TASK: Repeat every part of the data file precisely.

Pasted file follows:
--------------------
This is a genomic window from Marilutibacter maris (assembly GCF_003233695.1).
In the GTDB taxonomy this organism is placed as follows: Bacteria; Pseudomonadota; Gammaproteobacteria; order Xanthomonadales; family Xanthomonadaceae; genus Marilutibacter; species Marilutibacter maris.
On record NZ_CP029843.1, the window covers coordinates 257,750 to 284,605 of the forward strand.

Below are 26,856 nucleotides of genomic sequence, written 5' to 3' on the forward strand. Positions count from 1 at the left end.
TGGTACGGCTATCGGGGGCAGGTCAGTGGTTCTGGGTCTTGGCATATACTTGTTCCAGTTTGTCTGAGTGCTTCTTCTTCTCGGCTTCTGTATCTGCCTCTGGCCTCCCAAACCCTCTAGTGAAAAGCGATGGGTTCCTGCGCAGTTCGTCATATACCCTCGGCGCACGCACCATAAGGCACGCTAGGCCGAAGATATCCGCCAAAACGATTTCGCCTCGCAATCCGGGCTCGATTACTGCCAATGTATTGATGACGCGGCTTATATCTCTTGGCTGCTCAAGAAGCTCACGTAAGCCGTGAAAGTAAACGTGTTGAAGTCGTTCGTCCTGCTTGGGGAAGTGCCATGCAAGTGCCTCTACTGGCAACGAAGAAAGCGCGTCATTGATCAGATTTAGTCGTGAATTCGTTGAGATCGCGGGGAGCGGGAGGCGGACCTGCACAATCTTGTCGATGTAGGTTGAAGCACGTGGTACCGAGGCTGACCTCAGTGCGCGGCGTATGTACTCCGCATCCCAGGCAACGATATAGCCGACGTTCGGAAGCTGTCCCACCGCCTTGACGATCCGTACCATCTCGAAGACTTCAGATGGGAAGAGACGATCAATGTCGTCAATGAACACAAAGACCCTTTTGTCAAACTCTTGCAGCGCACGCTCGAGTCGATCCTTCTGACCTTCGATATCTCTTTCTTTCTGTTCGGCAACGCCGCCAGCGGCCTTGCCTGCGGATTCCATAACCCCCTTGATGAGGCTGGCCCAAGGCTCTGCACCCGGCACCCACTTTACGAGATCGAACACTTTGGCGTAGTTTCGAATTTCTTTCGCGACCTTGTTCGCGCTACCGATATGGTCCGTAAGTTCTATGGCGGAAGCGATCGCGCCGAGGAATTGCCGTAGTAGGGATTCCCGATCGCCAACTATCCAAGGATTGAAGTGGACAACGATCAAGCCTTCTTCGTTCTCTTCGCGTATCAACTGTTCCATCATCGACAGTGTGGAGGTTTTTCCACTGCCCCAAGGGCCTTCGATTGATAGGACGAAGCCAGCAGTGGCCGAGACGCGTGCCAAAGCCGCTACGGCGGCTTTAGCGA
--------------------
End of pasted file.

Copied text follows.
This is a genomic window from Marilutibacter maris (assembly GCF_003233695.1).
In the GTDB taxonomy this organism is placed as follows: Bacteria; Pseudomonadota; Gammaproteobacteria; order Xanthomonadales; family Xanthomonadaceae; genus Marilutibacter; species Marilutibacter maris.
On record NZ_CP029843.1, the window covers coordinates 257,750 to 284,605 of the forward strand.

Below are 26,856 nucleotides of genomic sequence, written 5' to 3' on the forward strand. Positions count from 1 at the left end.
TGGTACGGCTATCGGGGGCAGGTCAGTGGTTCTGGGTCTTGGCATATACTTGTTCCAGTTTGTCTGAGTGCTTCTTCTTCTCGGCTTCTGTATCTGCCTCTGGCCTCCCAAACCCTCTAGTGAAAAGCGATGGGTTCCTGCGCAGTTCGTCATATACCCTCGGCGCACGCACCATAAGGCACGCTAGGCCGAAGATATCCGCCAAAACGATTTCGCCTCGCAATCCGGGCTCGATTACTGCCAATGTATTGATGACGCGGCTTATATCTCTTGGCTGCTCAAGAAGCTCACGTAAGCCGTGAAAGTAAACGTGTTGAAGTCGTTCGTCCTGCTTGGGGAAGTGCCATGCAAGTGCCTCTACTGGCAACGAAGAAAGCGCGTCATTGATCAGATTTAGTCGTGAATTCGTTGAGATCGCGGGGAGCGGGAGGCGGACCTGCACAATCTTGTCGATGTAGGTTGAAGCACGTGGTACCGAGGCTGACCTCAGTGCGCGGCGTATGTACTCCGCATCCCAGGCAACGATATAGCCGACGTTCGGAAGCTGTCCCACCGCCTTGACGATCCGTACCATCTCGAAGACTTCAGATGGGAAGAGACGATCAATGTCGTCAATGAACACAAAGACCCTTTTGTCAAACTCTTGCAGCGCACGCTCGAGTCGATCCTTCTGACCTTCGATATCTCTTTCTTTCTGTTCGGCAACGCCGCCAGCGGCCTTGCCTGCGGATTCCATAACCCCCTTGATGAGGCTGGCCCAAGGCTCTGCACCCGGCACCCACTTTACGAGATCGAACACTTTGGCGTAGTTTCGAATTTCTTTCGCGACCTTGTTCGCGCTACCGATATGGTCCGTAAGTTCTATGGCGGAAGCGATCGCGCCGAGGAATTGCCGTAGTAGGGATTCCCGATCGCCAACTATCCAAGGATTGAAGTGGACAACGATCAAGCCTTCTTCGTTCTCTTCGCGTATCAACTGTTCCATCATCGACAGTGTGGAGGTTTTTCCACTGCCCCAAGGGCCTTCGATTGATAGGACGAAGCCAGCAGTGGCCGAGACGCGTGCCAAAGCCGCTACGGCGGCTTTAGCGA